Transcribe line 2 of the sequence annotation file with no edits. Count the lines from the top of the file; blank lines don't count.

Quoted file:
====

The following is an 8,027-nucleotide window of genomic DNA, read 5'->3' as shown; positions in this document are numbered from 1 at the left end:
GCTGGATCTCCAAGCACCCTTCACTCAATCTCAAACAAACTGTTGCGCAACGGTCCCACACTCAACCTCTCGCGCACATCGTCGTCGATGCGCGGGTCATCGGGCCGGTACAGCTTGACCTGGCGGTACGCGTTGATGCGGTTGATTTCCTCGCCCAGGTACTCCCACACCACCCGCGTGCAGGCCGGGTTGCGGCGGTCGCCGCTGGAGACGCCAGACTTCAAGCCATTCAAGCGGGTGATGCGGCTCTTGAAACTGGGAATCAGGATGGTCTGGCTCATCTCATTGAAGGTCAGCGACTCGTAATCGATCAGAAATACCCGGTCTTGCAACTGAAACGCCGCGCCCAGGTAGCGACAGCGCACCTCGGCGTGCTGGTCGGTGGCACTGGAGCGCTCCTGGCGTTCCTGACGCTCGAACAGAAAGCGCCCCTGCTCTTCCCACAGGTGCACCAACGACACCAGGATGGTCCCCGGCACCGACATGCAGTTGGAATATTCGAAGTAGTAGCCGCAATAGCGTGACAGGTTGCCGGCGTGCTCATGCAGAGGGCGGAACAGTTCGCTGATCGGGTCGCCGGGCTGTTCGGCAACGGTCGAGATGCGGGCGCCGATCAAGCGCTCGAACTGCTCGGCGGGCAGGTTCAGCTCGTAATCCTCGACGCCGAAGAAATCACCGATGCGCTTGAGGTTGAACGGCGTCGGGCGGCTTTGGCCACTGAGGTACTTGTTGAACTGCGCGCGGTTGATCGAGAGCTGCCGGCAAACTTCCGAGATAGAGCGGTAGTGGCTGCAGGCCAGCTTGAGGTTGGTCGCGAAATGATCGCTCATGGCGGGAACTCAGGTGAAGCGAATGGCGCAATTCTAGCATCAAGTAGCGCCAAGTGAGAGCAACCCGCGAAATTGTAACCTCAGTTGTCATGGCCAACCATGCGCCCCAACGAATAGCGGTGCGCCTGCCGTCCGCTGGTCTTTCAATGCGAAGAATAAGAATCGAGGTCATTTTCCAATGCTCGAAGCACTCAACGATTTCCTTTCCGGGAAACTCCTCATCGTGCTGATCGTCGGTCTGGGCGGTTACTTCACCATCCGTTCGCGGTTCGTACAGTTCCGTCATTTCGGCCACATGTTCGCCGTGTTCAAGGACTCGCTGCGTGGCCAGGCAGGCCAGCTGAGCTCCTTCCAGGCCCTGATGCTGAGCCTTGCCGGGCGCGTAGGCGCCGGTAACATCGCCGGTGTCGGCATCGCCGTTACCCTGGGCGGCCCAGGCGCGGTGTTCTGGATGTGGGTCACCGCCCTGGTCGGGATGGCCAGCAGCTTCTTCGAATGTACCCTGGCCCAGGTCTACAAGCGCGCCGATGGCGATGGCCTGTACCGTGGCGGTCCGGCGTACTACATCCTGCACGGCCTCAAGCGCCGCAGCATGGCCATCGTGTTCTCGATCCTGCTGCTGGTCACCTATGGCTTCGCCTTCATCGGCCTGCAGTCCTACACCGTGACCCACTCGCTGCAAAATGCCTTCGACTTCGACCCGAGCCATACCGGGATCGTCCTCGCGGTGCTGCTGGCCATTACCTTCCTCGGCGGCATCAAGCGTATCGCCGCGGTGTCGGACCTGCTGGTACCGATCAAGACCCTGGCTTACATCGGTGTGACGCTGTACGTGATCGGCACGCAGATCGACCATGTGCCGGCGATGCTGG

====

GCTGGATCTCCAAGCACCCTTCACTCAATCTCAAACAAACTGTTGCGCAACGGTCCCACACTCAACCTCTCGCGCACATCGTCGTCGATGCGCGGGTCATCGGGCCGGTACAGCTTGACCTGGCGGTACGCGTTGATGCGGTTGATTTCCTCGCCCAGGTACTCCCACACCACCCGCGTGCAGGCCGGGTTGCGGCGGTCGCCGCTGGAGACGCCAGACTTCAAGCCATTCAAGCGGGTGATGCGGCTCTTGAAACTGGGAATCAGGATGGTCTGGCTCATCTCATTGAAGGTCAGCGACTCGTAATCGATCAGAAATACCCGGTCTTGCAACTGAAACGCCGCGCCCAGGTAGCGACAGCGCACCTCGGCGTGCTGGTCGGTGGCACTGGAGCGCTCCTGGCGTTCCTGACGCTCGAACAGAAAGCGCCCCTGCTCTTCCCACAGGTGCACCAACGACACCAGGATGGTCCCCGGCACCGACATGCAGTTGGAATATTCGAAGTAGTAGCCGCAATAGCGTGACAGGTTGCCGGCGTGCTCATGCAGAGGGCGGAACAGTTCGCTGATCGGGTCGCCGGGCTGTTCGGCAACGGTCGAGATGCGGGCGCCGATCAAGCGCTCGAACTGCTCGGCGGGCAGGTTCAGCTCGTAATCCTCGACGCCGAAGAAATCACCGATGCGCTTGAGGTTGAACGGCGTCGGGCGGCTTTGGCCACTGAGGTACTTGTTGAACTGCGCGCGGTTGATCGAGAGCTGCCGGCAAACTTCCGAGATAGAGCGGTAGTGGCTGCAGGCCAGCTTGAGGTTGGTCGCGAAATGATCGCTCATGGCGGGAACTCAGGTGAAGCGAATGGCGCAATTCTAGCATCAAGTAGCGCCAAGTGAGAGCAACCCGCGAAATTGTAACCTCAGTTGTCATGGCCAACCATGCGCCCCAACGAATAGCGGTGCGCCTGCCGTCCGCTGGTCTTTCAATGCGAAGAATAAGAATCGAGGTCATTTTCCAATGCTCGAAGCACTCAACGATTTCCTTTCCGGGAAACTCCTCATCGTGCTGATCGTCGGTCTGGGCGGTTACTTCACCATCCGTTCGCGGTTCGTACAGTTCCGTCATTTCGGCCACATGTTCGCCGTGTTCAAGGACTCGCTGCGTGGCCAGGCAGGCCAGCTGAGCTCCTTCCAGGCCCTGATGCTGAGCCTTGCCGGGCGCGTAGGCGCCGGTAACATCGCCGGTGTCGGCATCGCCGTTACCCTGGGCGGCCCAGGCGCGGTGTTCTGGATGTGGGTCACCGCCCTGGTCGGGATGGCCAGCAGCTTCTTCGAATGTACCCTGGCCCAGGTCTACAAGCGCGCCGATGGCGATGGCCTGTACCGTGGCGGTCCGGCGTACTACATCCTGCACGGCCTCAAGCGCCGCAGCATGGCCATCGTGTTCTCGATCCTGCTGCTGGTCACCTATGGCTTCGCCTTCATCGGCCTGCAGTCCTACACCGTGACCCACTCGCTGCAAAATGCCTTCGACTTCGACCCGAGCCATACCGGGATCGTCCTCGCGGTGCTGCTGGCCATTACCTTCCTCGGCGGCATCAAGCGTATCGCCGCGGTGTCGGACCTGCTGGTACCGATCAAGACCCTGGCTTACATCGGTGTGACGCTGTACGTGATCGGCACGCAGATCGACCATGTGCCGGCGATGCTGG